WASHINGTON – Heading into a critical week, the White House is magnifying its lobbying efforts on a handful of senators who hold the key to creating President Bush's Department of Homeland Security.
Bush met Friday at the White House with Sens. Phil Gramm, R-Texas, and Zell Miller, D-Ga., to discuss how to win over GOP Sen. Lincoln Chafee of Rhode Island and Democratic moderates on the central issue of labor rights for the proposed agency's 170,000 employees.
Gramm and Miller are sponsoring a new legislation that attempts to bridge the gap between Republicans and Democrats, who largely oppose Bush's demands for the ability to implement a new personnel system in the agency and waive union job rules for reasons of national security. Bush has threatened to veto a Democratic bill that does not include those powers.
After three weeks of debate, the dispute is expected to come to a head next week in a Senate almost evenly divided between Republicans and Democrats who are anxiously eyeing the Nov. 5 elections.
The intensified lobbying campaign is expected to include telephone calls from Bush himself as well as calls and personal visits from Cabinet members and Tom Ridge, the White House homeland security chief, according to a congressional source who attended the White House meeting and spoke on condition of anonymity.
The arguments being made by Bush and his allies are that the union waiver authority is identical to that available to every White House since President Carter -- authority Democrats want to take away -- and that it is bad politics to oppose the president for reasons of union allegiance when the United States is in a war against terrorism.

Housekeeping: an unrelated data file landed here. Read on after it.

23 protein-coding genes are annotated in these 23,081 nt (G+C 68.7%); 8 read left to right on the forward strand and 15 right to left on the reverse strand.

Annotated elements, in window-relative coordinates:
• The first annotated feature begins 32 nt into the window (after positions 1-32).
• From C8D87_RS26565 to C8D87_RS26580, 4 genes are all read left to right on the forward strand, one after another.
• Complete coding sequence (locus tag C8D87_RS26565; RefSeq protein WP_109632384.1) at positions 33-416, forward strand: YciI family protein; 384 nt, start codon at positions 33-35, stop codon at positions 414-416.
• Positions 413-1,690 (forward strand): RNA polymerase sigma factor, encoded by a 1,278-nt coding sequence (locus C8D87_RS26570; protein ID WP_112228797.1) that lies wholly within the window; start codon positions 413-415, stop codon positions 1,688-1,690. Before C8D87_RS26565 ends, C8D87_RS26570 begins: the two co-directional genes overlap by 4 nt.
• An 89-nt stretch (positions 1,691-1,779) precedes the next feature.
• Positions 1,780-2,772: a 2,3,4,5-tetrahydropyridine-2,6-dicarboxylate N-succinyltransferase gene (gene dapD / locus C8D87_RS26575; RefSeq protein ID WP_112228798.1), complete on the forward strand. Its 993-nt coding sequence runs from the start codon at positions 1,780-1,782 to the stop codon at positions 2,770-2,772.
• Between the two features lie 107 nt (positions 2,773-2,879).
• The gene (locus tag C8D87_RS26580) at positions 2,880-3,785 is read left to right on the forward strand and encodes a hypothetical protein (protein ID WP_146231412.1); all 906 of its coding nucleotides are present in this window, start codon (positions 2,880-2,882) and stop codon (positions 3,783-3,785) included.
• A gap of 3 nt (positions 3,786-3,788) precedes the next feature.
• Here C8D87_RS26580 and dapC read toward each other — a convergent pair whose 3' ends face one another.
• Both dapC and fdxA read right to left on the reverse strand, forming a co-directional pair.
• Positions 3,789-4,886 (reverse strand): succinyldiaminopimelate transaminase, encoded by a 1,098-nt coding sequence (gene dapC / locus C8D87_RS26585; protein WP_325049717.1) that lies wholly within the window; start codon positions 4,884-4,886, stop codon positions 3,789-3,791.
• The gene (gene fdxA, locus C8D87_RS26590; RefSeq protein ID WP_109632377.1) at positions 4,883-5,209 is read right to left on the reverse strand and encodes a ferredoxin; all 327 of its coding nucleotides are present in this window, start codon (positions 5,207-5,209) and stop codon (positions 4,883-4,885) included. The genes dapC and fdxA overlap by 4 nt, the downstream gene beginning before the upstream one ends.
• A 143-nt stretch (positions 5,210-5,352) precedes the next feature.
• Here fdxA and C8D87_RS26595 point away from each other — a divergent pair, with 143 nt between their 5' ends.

"For the life of me, I cannot understand why some of my colleagues want to fixate on workplace rules, procedures, and regulations and protecting workers' rights instead of protecting Americans' lives," Miller said after the White House meeting.
Besides Chafee, senators identified as crucial votes are all Democrats: John Breaux and Mary Landrieu of Louisiana; Max Cleland of Georgia; Ben Nelson of Nebraska; and Jean Carnahan of Missouri. All but Breaux and Nelson face re-election on Nov. 5, and those two are moderates who do not always toe the Democratic line and have been shopping around their own suggested compromise.
Another fence-sitting Republican, Sen. Susan Collins of Maine, said Friday she will support the Gramm-Miller bill after the sponsors included language guaranteeing certain Coast Guard missions will continue in the new agency. She also received a written pledge from Ridge that Bush will not try to use the union waiver authority to remove large numbers of homeland security employees from collective bargaining.
"This letter is a very strong statement that he will not do that," Collins said.
Bush planned to use his Saturday radio address to increase pressure on the Senate to approve a bill he can accept, said White House spokesman Ari Fleischer.
"The president hopes that it won't be a fairly partisan vote and he hopes that more Democrats will join with their colleague, Senator Miller, so that won't be the case," Fleischer said. "But what's important is for the Senate to act."
Supporters believe that once it becomes clear the Homeland Security bill will pass, they will gain more votes from Democrats who don't want to be seen as opposing the president on the issue.
Miller said he has been arguing with party leaders that Democrats will not be forgiven by voters if they oppose Bush on the bill, even if they later vote in favor of using military force against Iraq.
The chief sponsor of the Democratic bill, Sen. Joseph Lieberman of Connecticut, sounded a conciliatory note Friday, telling reporters that the Gramm-Miller bill appeared "very encouraging" because it was similar to his bill in areas such as intelligence analysis.
Lieberman quickly added there remained "the significant difference" between the two parties on worker rights but expressed hope a compromise could be reached. He said he had spoken Friday with White House Chief of Staff Andrew Card in one of the "good, sincere discussions" that were going on.
"I find myself to be surprisingly encouraged," Lieberman said.